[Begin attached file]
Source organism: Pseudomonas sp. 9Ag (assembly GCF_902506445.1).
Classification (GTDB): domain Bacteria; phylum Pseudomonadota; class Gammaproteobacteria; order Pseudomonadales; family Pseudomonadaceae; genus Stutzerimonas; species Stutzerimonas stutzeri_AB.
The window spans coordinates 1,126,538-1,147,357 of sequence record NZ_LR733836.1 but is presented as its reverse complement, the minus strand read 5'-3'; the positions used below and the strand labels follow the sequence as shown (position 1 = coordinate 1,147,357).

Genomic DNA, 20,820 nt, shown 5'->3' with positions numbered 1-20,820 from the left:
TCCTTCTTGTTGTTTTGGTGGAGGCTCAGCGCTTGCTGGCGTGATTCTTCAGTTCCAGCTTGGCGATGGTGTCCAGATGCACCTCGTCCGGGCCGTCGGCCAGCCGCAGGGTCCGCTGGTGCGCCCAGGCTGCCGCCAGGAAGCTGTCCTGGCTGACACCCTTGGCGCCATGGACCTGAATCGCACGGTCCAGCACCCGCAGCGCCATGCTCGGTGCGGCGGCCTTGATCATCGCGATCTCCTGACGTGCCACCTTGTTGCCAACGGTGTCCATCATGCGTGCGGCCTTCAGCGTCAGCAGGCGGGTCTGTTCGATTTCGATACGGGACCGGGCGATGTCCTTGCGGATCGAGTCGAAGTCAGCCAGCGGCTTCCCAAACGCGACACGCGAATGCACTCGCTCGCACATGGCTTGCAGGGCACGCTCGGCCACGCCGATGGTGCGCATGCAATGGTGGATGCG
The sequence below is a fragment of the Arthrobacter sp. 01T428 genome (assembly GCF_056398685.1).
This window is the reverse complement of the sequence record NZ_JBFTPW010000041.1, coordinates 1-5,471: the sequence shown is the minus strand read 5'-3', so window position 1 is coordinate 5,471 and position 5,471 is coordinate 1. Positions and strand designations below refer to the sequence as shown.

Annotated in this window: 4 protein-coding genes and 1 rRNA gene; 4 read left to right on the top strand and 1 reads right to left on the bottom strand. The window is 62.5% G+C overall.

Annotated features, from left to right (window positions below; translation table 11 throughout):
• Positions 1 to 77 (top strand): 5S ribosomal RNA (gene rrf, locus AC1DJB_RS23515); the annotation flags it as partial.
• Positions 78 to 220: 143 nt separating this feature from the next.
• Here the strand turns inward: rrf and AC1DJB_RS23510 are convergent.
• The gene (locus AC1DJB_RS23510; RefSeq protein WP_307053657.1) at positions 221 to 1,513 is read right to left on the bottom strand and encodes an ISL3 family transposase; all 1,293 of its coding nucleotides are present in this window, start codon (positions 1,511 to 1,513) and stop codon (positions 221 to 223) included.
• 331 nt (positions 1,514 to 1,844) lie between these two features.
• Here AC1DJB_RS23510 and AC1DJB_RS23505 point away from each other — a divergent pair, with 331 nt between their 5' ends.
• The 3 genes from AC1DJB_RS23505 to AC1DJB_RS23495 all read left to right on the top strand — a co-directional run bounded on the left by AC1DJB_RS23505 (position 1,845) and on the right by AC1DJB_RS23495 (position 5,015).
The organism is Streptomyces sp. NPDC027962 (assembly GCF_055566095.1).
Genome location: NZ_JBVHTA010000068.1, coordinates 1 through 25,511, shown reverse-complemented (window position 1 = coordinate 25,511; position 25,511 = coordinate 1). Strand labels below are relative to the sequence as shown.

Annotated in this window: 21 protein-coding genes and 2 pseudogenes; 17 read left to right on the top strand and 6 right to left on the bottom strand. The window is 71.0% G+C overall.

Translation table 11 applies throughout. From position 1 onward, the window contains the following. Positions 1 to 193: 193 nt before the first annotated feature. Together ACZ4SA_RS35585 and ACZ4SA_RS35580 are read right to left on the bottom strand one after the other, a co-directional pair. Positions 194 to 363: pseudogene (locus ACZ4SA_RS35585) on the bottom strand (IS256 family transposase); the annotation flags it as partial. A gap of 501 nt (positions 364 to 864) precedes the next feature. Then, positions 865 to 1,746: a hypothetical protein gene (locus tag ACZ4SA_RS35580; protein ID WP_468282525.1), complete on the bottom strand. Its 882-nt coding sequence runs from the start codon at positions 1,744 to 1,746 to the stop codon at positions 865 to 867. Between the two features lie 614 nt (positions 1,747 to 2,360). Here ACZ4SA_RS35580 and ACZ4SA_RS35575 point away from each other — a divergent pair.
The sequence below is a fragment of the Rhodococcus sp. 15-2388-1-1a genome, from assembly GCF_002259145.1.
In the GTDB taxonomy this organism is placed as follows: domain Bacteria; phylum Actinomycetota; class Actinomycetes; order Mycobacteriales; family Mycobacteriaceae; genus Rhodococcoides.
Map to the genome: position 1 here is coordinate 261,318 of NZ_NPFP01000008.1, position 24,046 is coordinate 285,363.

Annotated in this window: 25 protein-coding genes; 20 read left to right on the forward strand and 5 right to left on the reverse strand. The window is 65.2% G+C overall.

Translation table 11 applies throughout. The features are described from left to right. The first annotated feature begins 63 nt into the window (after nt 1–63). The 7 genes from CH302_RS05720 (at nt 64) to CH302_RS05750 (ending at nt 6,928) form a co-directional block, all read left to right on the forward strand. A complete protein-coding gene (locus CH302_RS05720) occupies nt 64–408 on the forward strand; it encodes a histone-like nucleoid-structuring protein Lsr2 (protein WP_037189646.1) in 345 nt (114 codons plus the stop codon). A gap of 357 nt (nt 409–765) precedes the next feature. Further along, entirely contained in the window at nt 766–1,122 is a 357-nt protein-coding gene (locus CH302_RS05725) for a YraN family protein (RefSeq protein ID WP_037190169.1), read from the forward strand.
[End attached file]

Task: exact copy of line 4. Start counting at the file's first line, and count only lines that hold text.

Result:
Genomic DNA, 20,820 nt, shown 5'->3' with positions numbered 1-20,820 from the left: